Virtualizing SharePoint Series Overview
Some points to make about this series:
- This series is primarily aimed at people involved in architecture and infrastructure roles such as SharePoint Infrastructure Architect, Consultant and IT Infrastructure Administrator. Other roles, such as Developer role, may not find this as valuable and useful although Build and Test Lead role in large SharePoint projects will find some of the posts useful.
- This series is aimed to help you design and architect virtual SharePoint farms.
- This is aimed at both Hyper V and VMware (and other certified virtualization vendors)
- Although Microsoft recommends Hyper V, other products, such as VMware and ESX Server technology, do a fantastic job. The purpose of this series is not to compare these products, but rather to provide guidance to help teams using any certified virtualization product implement SharePoint in the best way possible.
- As this is a SharePoint blog, and not a virtualization blog, we focus on virtualization aspects that apply to SharePoint. We will prefer to link to existing virtualization content rather than go into two much detail on the virtualization.
- Lastly, Hyper-V is discussed more frequently but the principles and topics in this series apply to most virtualization products.
- “Hosted” versus “bare metal” hypervisor and recommendation for your SharePoint farm
- What are the physical and virtual hardware boundaries for hosting your SharePoint farm?
- What are the layers of a virtual SharePoint farm?
- The difference between a physical and virtual resource
- Recommendations for your SharePoint environment from a physical and virtual perspective for CPU, Memory, Disk and Network
- Plan for virtualized SharePoint farms
- Virtualizing the web role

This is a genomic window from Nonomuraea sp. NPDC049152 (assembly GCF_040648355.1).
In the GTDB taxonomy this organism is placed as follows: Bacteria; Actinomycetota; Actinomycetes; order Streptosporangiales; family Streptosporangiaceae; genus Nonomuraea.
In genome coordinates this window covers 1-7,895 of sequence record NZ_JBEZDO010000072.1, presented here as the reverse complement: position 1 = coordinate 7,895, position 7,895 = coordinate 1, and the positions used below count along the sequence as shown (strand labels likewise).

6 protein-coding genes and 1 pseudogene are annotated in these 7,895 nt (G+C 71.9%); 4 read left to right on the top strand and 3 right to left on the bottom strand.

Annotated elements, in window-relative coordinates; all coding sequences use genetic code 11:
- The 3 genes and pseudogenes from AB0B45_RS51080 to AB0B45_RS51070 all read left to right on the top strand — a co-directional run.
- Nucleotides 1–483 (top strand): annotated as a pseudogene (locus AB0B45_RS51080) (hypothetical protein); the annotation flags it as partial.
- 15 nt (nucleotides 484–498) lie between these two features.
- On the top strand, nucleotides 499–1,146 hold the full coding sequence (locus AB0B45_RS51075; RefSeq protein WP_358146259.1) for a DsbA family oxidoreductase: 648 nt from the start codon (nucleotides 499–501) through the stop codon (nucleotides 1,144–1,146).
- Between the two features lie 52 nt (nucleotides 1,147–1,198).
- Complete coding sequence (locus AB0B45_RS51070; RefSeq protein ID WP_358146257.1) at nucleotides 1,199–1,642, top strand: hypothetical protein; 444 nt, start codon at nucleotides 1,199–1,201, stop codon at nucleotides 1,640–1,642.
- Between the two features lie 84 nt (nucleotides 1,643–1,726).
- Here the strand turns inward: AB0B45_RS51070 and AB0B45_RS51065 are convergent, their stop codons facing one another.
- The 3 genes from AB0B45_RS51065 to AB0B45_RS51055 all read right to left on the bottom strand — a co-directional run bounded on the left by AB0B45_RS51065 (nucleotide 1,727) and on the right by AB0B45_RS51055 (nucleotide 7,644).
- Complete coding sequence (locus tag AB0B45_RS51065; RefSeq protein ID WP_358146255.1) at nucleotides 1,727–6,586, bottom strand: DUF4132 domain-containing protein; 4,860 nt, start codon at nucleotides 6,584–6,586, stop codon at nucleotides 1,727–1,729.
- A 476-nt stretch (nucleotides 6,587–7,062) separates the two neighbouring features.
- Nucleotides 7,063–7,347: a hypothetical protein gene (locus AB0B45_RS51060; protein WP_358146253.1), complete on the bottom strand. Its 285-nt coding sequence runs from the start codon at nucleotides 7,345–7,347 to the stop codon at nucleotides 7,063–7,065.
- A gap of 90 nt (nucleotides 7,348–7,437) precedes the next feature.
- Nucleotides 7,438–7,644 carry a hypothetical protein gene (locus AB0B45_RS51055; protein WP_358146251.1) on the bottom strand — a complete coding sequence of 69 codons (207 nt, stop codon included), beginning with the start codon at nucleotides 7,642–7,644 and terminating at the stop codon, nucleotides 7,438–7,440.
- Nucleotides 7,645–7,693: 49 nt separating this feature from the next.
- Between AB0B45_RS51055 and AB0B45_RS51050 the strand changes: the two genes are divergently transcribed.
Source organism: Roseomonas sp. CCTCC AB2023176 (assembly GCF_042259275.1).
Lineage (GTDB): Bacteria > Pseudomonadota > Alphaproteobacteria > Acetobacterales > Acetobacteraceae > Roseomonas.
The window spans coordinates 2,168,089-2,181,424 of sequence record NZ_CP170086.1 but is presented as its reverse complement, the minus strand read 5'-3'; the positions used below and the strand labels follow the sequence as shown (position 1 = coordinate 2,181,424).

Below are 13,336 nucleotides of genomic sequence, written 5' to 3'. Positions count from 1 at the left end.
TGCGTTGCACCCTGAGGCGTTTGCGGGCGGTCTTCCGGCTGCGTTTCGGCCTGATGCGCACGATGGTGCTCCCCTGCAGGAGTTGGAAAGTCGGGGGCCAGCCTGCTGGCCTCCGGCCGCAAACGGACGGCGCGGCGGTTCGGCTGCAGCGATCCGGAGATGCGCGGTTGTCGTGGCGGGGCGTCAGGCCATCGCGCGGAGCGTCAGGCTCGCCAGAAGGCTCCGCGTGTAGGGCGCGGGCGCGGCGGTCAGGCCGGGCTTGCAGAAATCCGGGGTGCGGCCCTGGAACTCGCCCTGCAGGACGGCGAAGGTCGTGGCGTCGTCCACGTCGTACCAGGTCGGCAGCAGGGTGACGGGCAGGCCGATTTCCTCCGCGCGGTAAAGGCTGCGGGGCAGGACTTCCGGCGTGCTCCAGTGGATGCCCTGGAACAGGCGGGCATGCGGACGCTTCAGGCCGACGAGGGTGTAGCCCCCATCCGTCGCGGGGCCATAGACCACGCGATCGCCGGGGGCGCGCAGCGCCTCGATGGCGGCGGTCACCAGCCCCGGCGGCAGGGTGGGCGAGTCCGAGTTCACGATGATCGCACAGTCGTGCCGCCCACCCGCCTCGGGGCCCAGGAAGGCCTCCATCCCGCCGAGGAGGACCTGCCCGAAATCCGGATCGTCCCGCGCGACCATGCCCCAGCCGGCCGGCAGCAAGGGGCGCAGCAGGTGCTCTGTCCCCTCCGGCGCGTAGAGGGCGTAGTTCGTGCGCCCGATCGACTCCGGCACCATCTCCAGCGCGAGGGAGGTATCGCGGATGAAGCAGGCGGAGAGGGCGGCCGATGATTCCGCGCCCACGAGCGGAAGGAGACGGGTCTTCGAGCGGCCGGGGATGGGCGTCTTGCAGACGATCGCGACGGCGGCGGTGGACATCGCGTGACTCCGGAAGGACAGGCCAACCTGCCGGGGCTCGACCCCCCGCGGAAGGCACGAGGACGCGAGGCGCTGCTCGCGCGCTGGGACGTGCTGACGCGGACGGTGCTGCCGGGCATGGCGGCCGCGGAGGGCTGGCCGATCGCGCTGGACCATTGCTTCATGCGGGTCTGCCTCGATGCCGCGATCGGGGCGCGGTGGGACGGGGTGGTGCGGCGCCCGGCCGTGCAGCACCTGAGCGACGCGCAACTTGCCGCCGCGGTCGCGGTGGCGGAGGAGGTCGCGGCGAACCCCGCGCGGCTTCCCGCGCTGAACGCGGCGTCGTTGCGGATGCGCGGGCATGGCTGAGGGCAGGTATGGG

- Virtualizing the query role
- Virtualizing the index role
- Virtualizing other roles
- Why virtualizing the database role is not recommended 🙂 plus recommendations if you still decide to virtualize.
- Other farm considerations
- Measure performance of your CPU, memory, disk and network of your physical and virtual SharePoint environment
- Recommendations for managing your virtual SharePoint environment
- Recommendations for high availability and disaster recovery in the virtualized SharePoint environment
- Deployment best practices for a virtual SharePoint environment
- Common mistakes that customers make when virtualizing SharePoint
- Conclusion and summary
Need assistance virtualizing your SharePoint Farm? Chat to MCS UK!
If you need assistance virtualizing your SharePoint Farm, Microsoft Consulting Services can help you. Please send me an email with your contact details, and I will put you in touch with someone from our engagement team who can assist you. Alternatively, if you have a technical question, I will do my best to respond to it.
I hope you find this series as useful and interesting, as I am enjoying putting it together! Am I missing a section or area? Do you have a performance tip I can list? Let me know and I will add it! My contact details are list below.
This article was authored by:
Microsoft Consulting Services UK